– If your child is very afraid of heights or severely claustrophobic, you may want to think about whether this is the right attraction. However, having done the experience with two people terrified of heights, plus three under 4s, it proved to be a really reassuring and fun ride for everyone. Nervous passengers can start the ride sitting safely on the middle seats, and most will feel able to move further outwards as the ride progresses. Even if you’re claustrophobic, take note that the capsules feel airy and are never overcrowded. There’s a maximum of 25 people in any pod.
– You are given a specified time slot for your ride. You must check in 15 minutes before the experience is due to begin.
– Though children under 4 do not pay, they do need to possess a ticket.
– The experience lasts 30 minutes, not including any queuing time. As you would imagine in a glass capsule, there’s nowhere to have a pee, so make sure your child has been to the loo first and you’ve changed your baby’s nappy. Smelly nappy contents and enclosed capsule are not best friends. It may also be worth limiting drinks while waiting to go on. You’re not allowed food or drink in the capsule, so again make sure your child is well prepared.
– Speaking of queue time, prepare to queue, especially on bank holidays and out-of-term time. Although you’ll have timed tickets, you’ll join a boarding queue of people who also have timed tickets just like you.
– If you’re pregnant, you’re fine to ride on the London Eye but at your own risk. It’s recommended that you sit in the central seat in the capsule (perhaps in case you feel sick or queasy). You may want to visit during quieter periods and avoid weekends and school holidays. Remember, too, that there are no toilets in the capsule, or while queuing.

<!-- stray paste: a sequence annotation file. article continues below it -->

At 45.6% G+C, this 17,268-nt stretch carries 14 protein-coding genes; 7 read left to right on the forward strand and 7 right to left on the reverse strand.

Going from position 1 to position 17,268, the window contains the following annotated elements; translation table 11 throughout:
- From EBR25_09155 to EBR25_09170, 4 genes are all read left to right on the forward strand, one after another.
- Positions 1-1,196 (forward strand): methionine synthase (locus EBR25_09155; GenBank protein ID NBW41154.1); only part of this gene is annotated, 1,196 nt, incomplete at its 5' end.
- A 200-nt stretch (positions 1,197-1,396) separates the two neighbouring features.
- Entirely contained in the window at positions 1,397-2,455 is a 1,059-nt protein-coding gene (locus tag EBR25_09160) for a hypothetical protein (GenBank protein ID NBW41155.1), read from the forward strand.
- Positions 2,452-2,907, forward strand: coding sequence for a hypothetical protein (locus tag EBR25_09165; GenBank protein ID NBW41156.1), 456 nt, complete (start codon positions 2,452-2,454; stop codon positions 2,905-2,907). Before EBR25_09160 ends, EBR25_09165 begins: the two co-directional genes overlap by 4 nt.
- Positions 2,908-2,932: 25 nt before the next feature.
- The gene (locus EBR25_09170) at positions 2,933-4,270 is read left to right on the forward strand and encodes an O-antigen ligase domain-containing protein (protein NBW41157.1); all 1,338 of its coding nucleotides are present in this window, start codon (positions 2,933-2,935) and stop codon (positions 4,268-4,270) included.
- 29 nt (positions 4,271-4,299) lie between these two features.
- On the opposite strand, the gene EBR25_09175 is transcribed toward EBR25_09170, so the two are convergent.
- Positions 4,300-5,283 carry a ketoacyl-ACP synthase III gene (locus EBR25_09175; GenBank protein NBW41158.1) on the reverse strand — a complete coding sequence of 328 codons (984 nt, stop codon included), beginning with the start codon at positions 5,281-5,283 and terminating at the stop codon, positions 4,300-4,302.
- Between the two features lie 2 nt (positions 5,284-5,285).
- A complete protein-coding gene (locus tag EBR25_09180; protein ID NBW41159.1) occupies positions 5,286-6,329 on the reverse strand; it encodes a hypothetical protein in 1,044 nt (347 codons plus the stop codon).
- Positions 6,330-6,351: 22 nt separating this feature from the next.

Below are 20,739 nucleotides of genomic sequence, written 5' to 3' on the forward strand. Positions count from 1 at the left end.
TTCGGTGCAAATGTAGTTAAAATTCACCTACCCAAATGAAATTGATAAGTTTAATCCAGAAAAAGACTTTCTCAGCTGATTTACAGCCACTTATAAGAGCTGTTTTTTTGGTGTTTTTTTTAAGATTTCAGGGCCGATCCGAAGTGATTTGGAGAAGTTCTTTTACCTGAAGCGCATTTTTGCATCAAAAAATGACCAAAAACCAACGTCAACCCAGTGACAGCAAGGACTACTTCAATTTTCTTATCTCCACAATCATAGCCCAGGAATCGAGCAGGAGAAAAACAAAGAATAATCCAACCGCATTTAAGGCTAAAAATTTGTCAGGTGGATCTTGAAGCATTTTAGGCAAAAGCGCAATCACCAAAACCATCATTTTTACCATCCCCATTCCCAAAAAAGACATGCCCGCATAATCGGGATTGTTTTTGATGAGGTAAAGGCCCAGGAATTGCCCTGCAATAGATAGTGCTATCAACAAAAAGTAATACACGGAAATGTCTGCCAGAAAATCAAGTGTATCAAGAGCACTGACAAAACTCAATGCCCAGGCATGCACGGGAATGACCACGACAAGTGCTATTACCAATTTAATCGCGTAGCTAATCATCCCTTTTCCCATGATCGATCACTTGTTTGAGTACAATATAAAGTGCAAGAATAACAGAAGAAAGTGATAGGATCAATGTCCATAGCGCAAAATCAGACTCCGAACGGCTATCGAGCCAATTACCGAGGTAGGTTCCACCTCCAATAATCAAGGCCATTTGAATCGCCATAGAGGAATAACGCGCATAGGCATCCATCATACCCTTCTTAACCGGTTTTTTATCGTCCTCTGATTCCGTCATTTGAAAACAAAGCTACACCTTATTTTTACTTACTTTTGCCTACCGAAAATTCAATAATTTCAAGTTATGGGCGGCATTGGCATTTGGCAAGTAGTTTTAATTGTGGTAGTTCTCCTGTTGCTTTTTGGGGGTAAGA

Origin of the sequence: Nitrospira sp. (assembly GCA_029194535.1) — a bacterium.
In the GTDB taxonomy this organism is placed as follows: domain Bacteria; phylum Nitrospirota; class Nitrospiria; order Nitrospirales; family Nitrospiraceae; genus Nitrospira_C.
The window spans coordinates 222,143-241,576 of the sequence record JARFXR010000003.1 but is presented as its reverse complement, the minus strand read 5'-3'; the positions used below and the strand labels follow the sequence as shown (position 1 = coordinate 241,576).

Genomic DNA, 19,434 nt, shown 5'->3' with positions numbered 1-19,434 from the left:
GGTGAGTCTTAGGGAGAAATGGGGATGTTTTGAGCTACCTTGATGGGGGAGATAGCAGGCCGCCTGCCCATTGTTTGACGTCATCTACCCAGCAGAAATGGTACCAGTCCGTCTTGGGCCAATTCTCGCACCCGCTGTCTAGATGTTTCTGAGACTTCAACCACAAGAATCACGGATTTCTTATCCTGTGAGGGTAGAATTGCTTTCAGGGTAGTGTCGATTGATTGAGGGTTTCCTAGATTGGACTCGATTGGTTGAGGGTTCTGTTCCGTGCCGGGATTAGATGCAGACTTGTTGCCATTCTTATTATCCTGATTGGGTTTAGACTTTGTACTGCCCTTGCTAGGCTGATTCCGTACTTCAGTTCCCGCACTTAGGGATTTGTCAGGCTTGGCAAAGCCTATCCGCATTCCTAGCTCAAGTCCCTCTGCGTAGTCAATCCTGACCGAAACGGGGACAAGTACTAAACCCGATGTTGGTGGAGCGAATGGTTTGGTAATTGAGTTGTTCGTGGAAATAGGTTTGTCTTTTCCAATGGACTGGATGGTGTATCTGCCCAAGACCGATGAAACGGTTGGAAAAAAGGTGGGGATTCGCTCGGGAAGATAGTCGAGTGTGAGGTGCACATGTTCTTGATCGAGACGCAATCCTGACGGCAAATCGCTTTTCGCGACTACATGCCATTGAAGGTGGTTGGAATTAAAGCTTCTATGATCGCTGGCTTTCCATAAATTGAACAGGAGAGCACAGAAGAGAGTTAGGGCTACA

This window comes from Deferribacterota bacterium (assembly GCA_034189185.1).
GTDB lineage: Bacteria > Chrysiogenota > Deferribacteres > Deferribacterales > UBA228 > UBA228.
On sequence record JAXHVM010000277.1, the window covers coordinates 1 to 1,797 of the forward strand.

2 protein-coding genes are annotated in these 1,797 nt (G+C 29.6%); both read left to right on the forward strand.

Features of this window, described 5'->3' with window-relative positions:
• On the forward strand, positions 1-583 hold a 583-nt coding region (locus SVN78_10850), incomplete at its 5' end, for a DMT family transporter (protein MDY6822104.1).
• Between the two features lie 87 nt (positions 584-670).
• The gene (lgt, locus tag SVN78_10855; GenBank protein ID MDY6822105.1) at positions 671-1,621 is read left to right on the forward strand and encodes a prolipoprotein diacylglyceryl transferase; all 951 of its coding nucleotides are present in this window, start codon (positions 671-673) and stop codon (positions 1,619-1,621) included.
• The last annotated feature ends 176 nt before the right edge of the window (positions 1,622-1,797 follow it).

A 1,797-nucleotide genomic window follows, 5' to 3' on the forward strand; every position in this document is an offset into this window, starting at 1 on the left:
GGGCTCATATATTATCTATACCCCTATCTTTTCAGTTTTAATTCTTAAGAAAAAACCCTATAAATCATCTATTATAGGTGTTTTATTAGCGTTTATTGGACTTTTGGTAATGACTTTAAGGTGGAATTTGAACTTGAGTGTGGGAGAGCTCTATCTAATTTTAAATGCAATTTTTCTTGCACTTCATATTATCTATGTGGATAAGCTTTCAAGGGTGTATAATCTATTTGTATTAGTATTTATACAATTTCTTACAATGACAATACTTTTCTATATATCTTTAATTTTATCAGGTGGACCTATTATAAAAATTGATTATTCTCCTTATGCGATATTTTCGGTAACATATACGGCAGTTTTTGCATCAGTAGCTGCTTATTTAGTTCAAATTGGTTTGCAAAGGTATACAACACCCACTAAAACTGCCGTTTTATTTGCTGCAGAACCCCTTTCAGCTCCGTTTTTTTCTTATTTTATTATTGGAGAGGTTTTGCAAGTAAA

– Under 14s cannot ride without being accompanied by an adult.If you book the Champagne Experience, your child will be provided with fruit juice instead of alcohol. Children can not be booked on the Cupid’s Capsule experience as it’s for over 18s only.
– Merlin, the company that runs several top London attractions, offers combination tickets for the London Eye, Madame Tussauds, London Dungeon and Sea Life London Aquarium. These can save you up to 40% depending on how many of these attractions you plan to see.
– It’s definitely worth buying your tickets in advance. That way you can save money and bypass the ticket sales queue.
– If you do buy tickets on the day, you’ll be able to buy them for a particular time slot. However, this slot is likely to be some time later (up to a few hours) so you may want to buy tickets then come back later. As we’ve said (yes, a couple of times) it’s easier to book online in advance.
– Fast track tickets will seriously cut down queuing time, but will set you back another £10-£14 per ticket.
– There’s a baby changing area within the County Hall building, where the ticket hall is based. The main entrance to the ticket hall has steps. Use the disabled entrance round the side to ensure a step-free entry in to the ticket hall.
What the owners say
“At 135m, the EDF Energy London Eye is the world’s largest cantilevered observation wheel. It was conceived and designed by Marks Barfield Architects and was launched in 2000. It has already won over 85 awards for national and international tourism, outstanding architectural quality and engineering achievement.”
Visit the official London Eye website